The Bad Plus: Never Stop

The Bad Plus: Never Stop
I love jazz but I’ll be damned if it is not one of the hardest genres of music to review. Jazz has a certain “it” quality, either the musician or song has “it” or they don’t and I do not think that “it” can be defined. But with that said, The Bad Plus definitely have “it”. Over the last decade, the Minnesota-based trio have released album after album of genre-bending and redefining music. Their latest effort is Never Stop, their first album comprised of all original compositions.
For non-fans of the Bad Plus, having an all original album does not sound like a big deal but for Bad Plus fans they know this is huge. One of the things that has made the Bad Plus such a fan favorite are their esoteric takes on such classic pop tunes as Radiohead‘s “Karma Police” or the theme from Chariots of Fire. My fear was a Bad Plus album would not feel like a Bad Plus album without any covers.
The truth is, the Bad Plus still manage to be very Bad Plus-y even without renditions of others’ tunes. The album kicks off with “The Radio Tower Has A Beating Heart”. The track is an Ornette Coleman-esque free jazz exposition. It feels uneasy and disjointed yet manages to be a fun listen. The album settles in quickly though. The album’s title track feels like it could easily be a hit pop song if played by traditional rock instruments and given vocals. The track maybe among the best the Bad Plus have ever recorded, original or covered.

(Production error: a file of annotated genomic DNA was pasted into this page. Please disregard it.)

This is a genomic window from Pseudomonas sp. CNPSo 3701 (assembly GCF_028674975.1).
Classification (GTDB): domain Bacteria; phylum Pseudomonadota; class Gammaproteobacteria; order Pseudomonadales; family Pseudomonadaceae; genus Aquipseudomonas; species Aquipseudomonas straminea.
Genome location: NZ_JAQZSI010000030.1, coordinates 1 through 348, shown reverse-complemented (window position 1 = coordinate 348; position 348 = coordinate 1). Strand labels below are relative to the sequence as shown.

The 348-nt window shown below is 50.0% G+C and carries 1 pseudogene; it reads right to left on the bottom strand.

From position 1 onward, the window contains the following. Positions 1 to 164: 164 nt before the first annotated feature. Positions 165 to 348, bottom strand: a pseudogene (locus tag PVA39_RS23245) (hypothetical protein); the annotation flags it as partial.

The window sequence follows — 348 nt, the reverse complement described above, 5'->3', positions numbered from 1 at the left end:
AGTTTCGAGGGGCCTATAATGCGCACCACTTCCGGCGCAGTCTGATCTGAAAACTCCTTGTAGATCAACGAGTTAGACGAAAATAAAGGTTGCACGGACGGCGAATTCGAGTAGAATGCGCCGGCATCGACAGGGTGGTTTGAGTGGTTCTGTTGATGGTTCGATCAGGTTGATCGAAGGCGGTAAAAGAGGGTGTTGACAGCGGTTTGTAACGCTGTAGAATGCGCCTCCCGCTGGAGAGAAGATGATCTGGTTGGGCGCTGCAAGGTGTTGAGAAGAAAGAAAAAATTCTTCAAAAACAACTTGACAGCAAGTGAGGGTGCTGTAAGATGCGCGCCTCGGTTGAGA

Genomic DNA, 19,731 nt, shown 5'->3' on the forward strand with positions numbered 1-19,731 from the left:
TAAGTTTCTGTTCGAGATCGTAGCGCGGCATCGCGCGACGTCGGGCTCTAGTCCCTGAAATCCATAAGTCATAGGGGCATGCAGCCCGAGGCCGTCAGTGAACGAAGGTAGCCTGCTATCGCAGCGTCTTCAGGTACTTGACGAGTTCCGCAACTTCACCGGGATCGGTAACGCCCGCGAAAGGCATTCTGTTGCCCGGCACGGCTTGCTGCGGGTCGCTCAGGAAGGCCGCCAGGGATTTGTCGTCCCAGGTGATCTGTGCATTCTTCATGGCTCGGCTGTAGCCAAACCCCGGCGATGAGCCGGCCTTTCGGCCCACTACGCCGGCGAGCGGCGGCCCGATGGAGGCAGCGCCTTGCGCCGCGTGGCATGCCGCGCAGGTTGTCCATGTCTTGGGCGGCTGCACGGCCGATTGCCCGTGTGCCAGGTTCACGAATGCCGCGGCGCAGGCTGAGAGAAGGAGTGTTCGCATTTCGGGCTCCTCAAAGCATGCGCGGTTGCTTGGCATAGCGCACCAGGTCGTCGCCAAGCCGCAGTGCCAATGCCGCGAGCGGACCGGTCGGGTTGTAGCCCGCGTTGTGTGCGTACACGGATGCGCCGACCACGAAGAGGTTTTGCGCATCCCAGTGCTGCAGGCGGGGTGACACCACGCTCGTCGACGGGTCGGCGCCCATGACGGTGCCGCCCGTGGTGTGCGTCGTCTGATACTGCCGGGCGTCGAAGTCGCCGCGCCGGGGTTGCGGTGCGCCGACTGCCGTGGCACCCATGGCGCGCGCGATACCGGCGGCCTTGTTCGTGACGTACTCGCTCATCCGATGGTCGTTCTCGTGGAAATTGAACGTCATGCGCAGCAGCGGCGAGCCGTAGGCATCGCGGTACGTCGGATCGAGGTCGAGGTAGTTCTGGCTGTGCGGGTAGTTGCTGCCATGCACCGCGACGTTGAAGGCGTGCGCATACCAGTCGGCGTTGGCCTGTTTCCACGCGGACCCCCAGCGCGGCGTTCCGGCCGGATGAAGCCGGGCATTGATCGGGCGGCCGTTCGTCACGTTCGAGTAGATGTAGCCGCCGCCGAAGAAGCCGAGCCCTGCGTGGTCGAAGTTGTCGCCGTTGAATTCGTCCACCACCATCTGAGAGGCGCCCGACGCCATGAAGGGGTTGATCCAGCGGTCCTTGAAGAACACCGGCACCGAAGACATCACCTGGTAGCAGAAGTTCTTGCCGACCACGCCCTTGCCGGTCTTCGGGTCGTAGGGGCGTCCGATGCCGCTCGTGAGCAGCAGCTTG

But as with any album, there are high points and low points. The Bad Plus get a little self-indulgent (a jazz group? self-indulgent? Never!). They fall in love with long, slow songs like the nearly 9+ minute epic “People Like You” or the nearly 8 minute “Snowball”. These songs, while relaxing, seem meandering and purposeless. The only long song that really seems to get it right is the album’s second to last song, “Bill Hickman At Home”. The song clocks in at just over 9 minutes but has a Thelonious Monk‘s “Dinah” feel to it that makes it appealing to me.
In the end, I think Never Stop has to be considered a triumph. For Bad Plus fans, the exclusion of a cover is not missed and for non-Bad Plus fans I think there are enough accessible jazz songs on the album to get into it.
Rating: 7.7/10
MP3: The Bad Plus “Never Stop”
Buy: iTunes

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